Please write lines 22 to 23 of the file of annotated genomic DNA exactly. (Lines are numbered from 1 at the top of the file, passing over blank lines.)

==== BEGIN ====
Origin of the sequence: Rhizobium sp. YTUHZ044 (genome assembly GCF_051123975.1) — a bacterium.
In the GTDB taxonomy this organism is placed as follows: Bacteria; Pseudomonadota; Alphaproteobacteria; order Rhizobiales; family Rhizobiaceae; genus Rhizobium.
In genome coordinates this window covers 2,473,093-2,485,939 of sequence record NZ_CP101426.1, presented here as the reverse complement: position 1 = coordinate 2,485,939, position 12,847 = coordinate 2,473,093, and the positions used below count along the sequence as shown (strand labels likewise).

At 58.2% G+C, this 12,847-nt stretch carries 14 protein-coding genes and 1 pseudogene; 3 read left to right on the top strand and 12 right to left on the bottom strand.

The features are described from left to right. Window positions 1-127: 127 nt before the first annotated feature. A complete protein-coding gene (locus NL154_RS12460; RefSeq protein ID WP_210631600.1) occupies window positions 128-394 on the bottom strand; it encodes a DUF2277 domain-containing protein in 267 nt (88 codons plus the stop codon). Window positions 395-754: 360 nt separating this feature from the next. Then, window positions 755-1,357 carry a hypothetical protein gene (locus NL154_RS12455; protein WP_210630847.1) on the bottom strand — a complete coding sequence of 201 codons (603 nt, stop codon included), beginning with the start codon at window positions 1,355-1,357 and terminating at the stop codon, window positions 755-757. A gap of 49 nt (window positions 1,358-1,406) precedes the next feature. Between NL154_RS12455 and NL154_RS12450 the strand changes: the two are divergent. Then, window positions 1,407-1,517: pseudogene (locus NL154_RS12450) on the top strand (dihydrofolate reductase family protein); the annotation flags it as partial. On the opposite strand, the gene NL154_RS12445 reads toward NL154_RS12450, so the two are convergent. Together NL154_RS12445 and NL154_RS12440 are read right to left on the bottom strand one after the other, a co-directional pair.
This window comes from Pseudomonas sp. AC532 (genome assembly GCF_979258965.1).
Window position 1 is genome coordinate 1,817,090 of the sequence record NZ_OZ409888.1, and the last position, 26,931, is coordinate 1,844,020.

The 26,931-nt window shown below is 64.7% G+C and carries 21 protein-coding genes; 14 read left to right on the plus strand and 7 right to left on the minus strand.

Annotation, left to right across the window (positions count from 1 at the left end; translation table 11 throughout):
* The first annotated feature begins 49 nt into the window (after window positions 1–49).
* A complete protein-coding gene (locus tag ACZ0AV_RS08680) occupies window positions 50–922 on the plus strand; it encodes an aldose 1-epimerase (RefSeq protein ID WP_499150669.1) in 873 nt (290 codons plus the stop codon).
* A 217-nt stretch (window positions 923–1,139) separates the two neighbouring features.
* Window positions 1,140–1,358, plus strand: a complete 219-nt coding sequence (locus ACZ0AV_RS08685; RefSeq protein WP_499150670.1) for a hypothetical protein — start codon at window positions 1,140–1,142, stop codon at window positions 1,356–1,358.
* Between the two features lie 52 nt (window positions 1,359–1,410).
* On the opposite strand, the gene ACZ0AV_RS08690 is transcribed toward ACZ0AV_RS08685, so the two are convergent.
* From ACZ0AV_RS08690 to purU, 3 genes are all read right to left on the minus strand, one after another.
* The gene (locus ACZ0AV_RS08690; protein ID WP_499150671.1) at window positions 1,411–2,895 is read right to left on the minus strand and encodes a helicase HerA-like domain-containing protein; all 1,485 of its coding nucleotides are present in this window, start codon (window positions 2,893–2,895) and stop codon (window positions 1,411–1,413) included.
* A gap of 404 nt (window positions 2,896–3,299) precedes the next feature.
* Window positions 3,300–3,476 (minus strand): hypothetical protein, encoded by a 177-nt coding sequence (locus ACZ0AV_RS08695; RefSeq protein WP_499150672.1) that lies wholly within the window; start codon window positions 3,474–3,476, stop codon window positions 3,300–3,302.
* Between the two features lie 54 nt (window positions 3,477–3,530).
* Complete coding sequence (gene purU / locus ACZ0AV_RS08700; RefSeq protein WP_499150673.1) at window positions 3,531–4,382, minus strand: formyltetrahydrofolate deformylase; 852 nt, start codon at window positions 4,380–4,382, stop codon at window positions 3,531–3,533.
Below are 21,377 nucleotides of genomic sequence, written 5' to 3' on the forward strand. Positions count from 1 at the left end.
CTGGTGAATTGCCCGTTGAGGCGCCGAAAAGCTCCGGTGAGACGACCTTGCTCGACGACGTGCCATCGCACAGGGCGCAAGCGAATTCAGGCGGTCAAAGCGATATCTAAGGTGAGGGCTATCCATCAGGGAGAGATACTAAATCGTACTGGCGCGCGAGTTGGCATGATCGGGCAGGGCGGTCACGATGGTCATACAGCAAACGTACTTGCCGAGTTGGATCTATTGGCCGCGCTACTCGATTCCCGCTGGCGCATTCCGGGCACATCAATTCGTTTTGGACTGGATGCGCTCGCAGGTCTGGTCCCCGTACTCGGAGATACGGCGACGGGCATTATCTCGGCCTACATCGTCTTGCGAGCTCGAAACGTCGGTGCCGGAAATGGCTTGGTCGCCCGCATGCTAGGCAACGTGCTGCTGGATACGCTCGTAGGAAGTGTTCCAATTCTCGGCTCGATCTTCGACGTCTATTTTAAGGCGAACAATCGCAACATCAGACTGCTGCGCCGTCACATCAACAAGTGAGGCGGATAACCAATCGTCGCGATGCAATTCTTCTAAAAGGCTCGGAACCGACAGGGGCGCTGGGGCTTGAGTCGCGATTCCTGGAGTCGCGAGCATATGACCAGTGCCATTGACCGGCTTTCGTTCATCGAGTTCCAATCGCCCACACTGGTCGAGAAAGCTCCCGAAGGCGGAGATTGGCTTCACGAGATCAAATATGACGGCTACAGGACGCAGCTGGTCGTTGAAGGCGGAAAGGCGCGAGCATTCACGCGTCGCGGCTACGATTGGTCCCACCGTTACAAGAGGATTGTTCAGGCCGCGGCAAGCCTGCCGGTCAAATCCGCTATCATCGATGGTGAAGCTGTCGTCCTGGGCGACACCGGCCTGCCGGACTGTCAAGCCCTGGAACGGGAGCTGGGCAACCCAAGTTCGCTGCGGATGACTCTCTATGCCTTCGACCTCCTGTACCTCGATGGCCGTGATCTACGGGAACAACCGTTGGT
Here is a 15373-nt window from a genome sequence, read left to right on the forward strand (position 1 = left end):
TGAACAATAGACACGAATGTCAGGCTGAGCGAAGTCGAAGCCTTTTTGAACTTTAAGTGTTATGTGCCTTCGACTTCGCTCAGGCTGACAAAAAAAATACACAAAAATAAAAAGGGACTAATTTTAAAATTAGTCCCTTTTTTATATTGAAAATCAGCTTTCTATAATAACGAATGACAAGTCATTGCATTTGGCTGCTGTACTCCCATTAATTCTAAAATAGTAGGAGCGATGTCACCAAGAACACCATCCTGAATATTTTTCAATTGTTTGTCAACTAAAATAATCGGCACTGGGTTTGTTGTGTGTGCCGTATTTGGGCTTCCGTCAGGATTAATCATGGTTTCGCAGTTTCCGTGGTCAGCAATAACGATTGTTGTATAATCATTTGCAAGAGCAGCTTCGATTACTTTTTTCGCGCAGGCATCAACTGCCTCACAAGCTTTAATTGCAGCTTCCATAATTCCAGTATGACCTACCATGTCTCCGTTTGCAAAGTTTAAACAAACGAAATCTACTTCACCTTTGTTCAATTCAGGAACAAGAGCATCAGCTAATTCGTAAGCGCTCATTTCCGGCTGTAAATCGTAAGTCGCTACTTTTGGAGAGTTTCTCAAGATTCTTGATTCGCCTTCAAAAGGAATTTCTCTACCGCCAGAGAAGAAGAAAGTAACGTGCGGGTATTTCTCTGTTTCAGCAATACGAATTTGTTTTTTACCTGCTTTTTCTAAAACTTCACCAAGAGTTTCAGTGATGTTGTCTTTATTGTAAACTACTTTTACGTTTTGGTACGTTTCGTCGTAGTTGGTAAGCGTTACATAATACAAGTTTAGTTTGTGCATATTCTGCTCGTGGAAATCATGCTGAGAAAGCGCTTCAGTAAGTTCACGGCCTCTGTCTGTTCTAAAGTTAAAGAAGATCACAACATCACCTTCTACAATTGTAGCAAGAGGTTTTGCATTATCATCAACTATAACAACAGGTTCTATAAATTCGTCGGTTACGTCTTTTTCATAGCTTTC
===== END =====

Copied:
Below are 21,377 nucleotides of genomic sequence, written 5' to 3' on the forward strand. Positions count from 1 at the left end.
CTGGTGAATTGCCCGTTGAGGCGCCGAAAAGCTCCGGTGAGACGACCTTGCTCGACGACGTGCCATCGCACAGGGCGCAAGCGAATTCAGGCGGTCAAAGCGATATCTAAGGTGAGGGCTATCCATCAGGGAGAGATACTAAATCGTACTGGCGCGCGAGTTGGCATGATCGGGCAGGGCGGTCACGATGGTCATACAGCAAACGTACTTGCCGAGTTGGATCTATTGGCCGCGCTACTCGATTCCCGCTGGCGCATTCCGGGCACATCAATTCGTTTTGGACTGGATGCGCTCGCAGGTCTGGTCCCCGTACTCGGAGATACGGCGACGGGCATTATCTCGGCCTACATCGTCTTGCGAGCTCGAAACGTCGGTGCCGGAAATGGCTTGGTCGCCCGCATGCTAGGCAACGTGCTGCTGGATACGCTCGTAGGAAGTGTTCCAATTCTCGGCTCGATCTTCGACGTCTATTTTAAGGCGAACAATCGCAACATCAGACTGCTGCGCCGTCACATCAACAAGTGAGGCGGATAACCAATCGTCGCGATGCAATTCTTCTAAAAGGCTCGGAACCGACAGGGGCGCTGGGGCTTGAGTCGCGATTCCTGGAGTCGCGAGCATATGACCAGTGCCATTGACCGGCTTTCGTTCATCGAGTTCCAATCGCCCACACTGGTCGAGAAAGCTCCCGAAGGCGGAGATTGGCTTCACGAGATCAAATATGACGGCTACAGGACGCAGCTGGTCGTTGAAGGCGGAAAGGCGCGAGCATTCACGCGTCGCGGCTACGATTGGTCCCACCGTTACAAGAGGATTGTTCAGGCCGCGGCAAGCCTGCCGGTCAAATCCGCTATCATCGATGGTGAAGCTGTCGTCCTGGGCGACACCGGCCTGCCGGACTGTCAAGCCCTGGAACGGGAGCTGGGCAACCCAAGTTCGCTGCGGATGACTCTCTATGCCTTCGACCTCCTGTACCTCGATGGCCGTGATCTACGGGAACAACCGTTGGT